The sports world hasn't just lost one of its greatest athletes in history, it lost its biggest character. From the moment Muhammad Ali burst onto the national scene at the 1960 Summer Games in Rome, he was unlike any other sporting figure: brash and cocky, but with a mouth and a brain to match his stunning natural abilities.
Twenty years before The Super Bowl Shuffle, 30 years before Shaquille O'Neal's short-lived rap career, Ali was sports' first hip-hop poet. He was the first trash-talker whose taunts made more news than his opponents did. He was quick and witty, opinionated and insightful, and he never held anything back.
Here are some of his classic quips:
"When you come to the fight, don't block the halls and don't block the door; for y'all may go home after round four."-- On opponent Archie Moore, 1962
"I'll beat him so bad, he'll need a shoehorn to put his hat on."-- On opponent Floyd Patterson, 1965
"Cassius Clay is a slave name. I didn't choose it, and I didn't want it. I am Muhammad Ali, a free name. It means beloved of God, and I insist people use it when speaking to me and of me."-- On his name change, 1965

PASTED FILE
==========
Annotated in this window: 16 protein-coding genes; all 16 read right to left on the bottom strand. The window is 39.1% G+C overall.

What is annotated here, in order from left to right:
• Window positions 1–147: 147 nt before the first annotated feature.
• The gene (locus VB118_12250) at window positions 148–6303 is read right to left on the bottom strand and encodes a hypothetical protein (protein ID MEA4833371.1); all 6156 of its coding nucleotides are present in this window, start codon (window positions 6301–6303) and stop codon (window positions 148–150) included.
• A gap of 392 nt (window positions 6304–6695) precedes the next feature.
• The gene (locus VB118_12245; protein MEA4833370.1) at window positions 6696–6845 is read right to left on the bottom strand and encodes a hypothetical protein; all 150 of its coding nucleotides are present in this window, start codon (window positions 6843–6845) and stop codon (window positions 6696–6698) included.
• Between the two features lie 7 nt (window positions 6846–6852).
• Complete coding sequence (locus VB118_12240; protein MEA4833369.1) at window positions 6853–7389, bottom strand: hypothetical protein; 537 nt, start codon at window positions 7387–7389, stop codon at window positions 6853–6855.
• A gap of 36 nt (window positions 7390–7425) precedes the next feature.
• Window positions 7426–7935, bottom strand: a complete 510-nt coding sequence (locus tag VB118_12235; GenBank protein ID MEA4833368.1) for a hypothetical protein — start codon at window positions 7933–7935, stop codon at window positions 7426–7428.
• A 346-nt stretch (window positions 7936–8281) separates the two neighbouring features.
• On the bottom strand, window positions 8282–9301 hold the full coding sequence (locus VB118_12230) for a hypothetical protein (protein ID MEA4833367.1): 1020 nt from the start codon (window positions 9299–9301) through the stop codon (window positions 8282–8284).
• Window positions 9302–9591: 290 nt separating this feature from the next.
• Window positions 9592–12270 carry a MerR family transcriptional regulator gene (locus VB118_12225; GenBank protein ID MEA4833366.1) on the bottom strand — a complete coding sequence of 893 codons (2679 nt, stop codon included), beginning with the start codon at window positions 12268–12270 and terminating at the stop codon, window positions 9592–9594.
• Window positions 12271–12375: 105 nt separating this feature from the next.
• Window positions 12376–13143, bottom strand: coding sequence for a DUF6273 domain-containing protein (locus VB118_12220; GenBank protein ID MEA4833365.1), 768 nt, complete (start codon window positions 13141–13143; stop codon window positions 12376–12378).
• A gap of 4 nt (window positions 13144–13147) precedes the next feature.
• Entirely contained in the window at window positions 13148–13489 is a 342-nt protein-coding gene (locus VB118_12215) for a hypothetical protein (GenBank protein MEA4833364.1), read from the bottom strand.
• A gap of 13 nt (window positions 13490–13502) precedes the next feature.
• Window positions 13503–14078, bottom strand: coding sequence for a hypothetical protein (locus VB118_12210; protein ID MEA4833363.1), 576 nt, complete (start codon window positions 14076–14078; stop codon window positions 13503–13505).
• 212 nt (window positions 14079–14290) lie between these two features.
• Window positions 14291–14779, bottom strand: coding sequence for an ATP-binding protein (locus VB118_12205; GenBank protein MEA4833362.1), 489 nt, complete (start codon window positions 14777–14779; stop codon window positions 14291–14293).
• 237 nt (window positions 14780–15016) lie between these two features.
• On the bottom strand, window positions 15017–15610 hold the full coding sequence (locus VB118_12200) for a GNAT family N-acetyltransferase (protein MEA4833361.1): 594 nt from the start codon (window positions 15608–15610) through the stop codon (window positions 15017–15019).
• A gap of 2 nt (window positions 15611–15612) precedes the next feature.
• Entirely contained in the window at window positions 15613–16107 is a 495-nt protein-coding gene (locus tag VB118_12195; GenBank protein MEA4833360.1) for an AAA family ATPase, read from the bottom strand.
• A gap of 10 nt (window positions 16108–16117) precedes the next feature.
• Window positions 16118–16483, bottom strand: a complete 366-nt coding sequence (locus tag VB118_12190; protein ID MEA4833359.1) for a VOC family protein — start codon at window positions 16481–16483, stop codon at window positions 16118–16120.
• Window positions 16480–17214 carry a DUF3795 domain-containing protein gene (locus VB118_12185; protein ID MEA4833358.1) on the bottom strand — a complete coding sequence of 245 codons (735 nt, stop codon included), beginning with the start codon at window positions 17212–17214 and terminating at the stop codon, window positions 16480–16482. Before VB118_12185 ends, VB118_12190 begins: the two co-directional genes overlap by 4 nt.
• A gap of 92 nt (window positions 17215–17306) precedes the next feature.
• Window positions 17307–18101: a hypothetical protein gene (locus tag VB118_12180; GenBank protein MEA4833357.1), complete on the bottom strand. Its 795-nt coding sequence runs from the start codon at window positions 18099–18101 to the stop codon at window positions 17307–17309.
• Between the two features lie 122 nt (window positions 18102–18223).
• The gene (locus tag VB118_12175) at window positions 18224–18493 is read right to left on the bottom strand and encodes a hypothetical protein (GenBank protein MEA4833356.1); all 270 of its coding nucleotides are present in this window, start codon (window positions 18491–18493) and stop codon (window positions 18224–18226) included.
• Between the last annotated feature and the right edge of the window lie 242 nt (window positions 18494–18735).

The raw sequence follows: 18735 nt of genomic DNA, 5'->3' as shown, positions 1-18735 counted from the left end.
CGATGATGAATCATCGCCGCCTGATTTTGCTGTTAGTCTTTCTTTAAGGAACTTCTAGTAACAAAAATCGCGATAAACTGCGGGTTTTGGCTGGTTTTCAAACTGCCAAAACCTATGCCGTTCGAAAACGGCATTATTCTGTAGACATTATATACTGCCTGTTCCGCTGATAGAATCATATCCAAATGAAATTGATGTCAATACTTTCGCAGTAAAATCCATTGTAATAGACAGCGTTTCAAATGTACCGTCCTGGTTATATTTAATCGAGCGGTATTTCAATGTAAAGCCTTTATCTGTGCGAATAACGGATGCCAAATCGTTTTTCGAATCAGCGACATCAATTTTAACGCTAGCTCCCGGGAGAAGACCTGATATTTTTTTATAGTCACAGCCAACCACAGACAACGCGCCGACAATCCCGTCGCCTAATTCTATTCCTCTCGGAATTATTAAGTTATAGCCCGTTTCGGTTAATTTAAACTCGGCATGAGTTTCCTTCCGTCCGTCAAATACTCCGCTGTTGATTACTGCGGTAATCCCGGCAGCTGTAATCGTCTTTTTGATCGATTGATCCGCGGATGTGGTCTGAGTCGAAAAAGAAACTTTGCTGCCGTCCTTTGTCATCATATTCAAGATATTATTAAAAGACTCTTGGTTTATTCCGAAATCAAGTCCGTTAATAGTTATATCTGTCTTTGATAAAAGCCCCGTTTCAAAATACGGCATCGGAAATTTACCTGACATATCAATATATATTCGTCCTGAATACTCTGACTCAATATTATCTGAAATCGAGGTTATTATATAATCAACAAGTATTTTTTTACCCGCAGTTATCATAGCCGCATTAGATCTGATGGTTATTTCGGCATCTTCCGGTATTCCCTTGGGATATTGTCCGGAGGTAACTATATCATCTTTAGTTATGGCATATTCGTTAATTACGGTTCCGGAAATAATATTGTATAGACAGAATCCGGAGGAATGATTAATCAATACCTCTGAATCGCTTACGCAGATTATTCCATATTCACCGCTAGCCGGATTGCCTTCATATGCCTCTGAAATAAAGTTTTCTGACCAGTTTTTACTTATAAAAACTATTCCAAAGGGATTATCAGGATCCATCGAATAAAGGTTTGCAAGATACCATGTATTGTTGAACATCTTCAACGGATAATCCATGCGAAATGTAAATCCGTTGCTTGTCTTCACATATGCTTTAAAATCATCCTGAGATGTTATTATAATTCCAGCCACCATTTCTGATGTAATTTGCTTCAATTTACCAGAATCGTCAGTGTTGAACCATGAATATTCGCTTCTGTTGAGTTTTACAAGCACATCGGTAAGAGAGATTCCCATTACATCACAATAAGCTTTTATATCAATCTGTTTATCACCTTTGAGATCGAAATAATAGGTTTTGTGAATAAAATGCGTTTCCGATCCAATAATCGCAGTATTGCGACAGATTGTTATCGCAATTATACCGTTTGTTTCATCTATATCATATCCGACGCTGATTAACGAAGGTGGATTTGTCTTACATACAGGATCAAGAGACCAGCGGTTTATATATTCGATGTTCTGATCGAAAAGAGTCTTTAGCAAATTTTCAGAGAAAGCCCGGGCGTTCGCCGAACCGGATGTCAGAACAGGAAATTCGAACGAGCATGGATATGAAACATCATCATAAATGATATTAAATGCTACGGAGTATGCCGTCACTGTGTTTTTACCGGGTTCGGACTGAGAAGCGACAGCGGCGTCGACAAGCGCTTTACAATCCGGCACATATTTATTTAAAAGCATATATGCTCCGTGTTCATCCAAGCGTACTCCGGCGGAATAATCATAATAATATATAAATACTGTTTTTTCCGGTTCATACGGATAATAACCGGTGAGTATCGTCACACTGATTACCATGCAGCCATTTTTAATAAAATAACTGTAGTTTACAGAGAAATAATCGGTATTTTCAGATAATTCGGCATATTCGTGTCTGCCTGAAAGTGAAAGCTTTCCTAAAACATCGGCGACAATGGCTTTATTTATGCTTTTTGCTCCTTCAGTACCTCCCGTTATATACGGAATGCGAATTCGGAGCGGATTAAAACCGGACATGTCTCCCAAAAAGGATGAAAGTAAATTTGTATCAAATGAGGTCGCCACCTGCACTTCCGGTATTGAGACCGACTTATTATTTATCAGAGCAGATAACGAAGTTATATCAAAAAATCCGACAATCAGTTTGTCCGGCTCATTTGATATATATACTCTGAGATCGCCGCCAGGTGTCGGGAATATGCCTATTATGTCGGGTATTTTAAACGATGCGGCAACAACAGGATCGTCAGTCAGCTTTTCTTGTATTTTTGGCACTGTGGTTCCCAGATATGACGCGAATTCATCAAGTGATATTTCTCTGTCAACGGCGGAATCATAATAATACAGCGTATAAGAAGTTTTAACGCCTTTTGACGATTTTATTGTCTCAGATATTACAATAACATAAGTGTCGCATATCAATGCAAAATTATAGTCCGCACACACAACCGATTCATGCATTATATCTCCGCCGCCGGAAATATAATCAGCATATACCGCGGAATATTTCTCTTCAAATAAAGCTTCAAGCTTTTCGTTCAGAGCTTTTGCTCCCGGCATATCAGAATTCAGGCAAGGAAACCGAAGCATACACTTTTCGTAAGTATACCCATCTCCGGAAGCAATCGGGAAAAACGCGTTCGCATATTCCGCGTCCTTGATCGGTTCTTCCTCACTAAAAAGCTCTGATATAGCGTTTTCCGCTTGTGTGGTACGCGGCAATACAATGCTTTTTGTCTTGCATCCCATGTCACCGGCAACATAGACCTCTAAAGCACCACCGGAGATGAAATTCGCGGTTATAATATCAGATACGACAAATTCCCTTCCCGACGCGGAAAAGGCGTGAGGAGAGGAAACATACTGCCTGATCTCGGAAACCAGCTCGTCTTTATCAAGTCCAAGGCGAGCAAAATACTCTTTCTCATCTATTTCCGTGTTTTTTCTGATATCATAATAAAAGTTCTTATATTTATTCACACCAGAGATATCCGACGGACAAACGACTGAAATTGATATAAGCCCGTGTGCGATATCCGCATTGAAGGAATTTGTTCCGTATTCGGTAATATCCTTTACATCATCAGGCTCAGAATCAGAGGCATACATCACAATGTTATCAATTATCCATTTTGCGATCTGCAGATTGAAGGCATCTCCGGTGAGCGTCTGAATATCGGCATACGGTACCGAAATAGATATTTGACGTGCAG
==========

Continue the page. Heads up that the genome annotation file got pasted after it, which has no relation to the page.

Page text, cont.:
"I ain't got no quarrel with them Vietcong."-- On hearing he would be drafted, 1967
"I never thought of losing, but now that it's happened, the only thing is to do it right. That's my obligation to all the people who believe in me. We all have to take defeats in life."-- On losing the first of his two fights with Ken Norton, 1973
"You think the world was shocked when Nixon resigned? Wait till I whup George Foreman's behind."-- Before the famed "Rumble in the Jungle" bout, 1974
"I'm so mean, I make medicine sick."-- Also before the Rumble in the Jungle
"Howard Cosell was gonna be a boxer when he was a kid -- only they couldn't find a mouthpiece big enough."-- On the ABC broadcaster and his good friend, 1974
"It'll be a killa and a chilla and a thrilla when I get the gorilla In Manila."-- Before his bout with Joe Frazier, 1975
"I know I got it made while the masses of black people are catchin' hell, but as long as they ain't free, I ain't free."-- On racial inequality, in a Playboy interview, 1975
"It's just a job. Grass grows, birds fly, waves pound the sand. I beat people up."-- On his line of work, in a New York Times interview, 1977
"Superman don't need no seat belt."-- On special treatment, spoken to a flight attendant who insisted he buckle up (the flight attendant supposedly replied, "Superman don't need no airplane, either")
"Float like a butterfly, sting like a bee. Your hands can't hit what your eyes can't see."-- The Greatest of All Time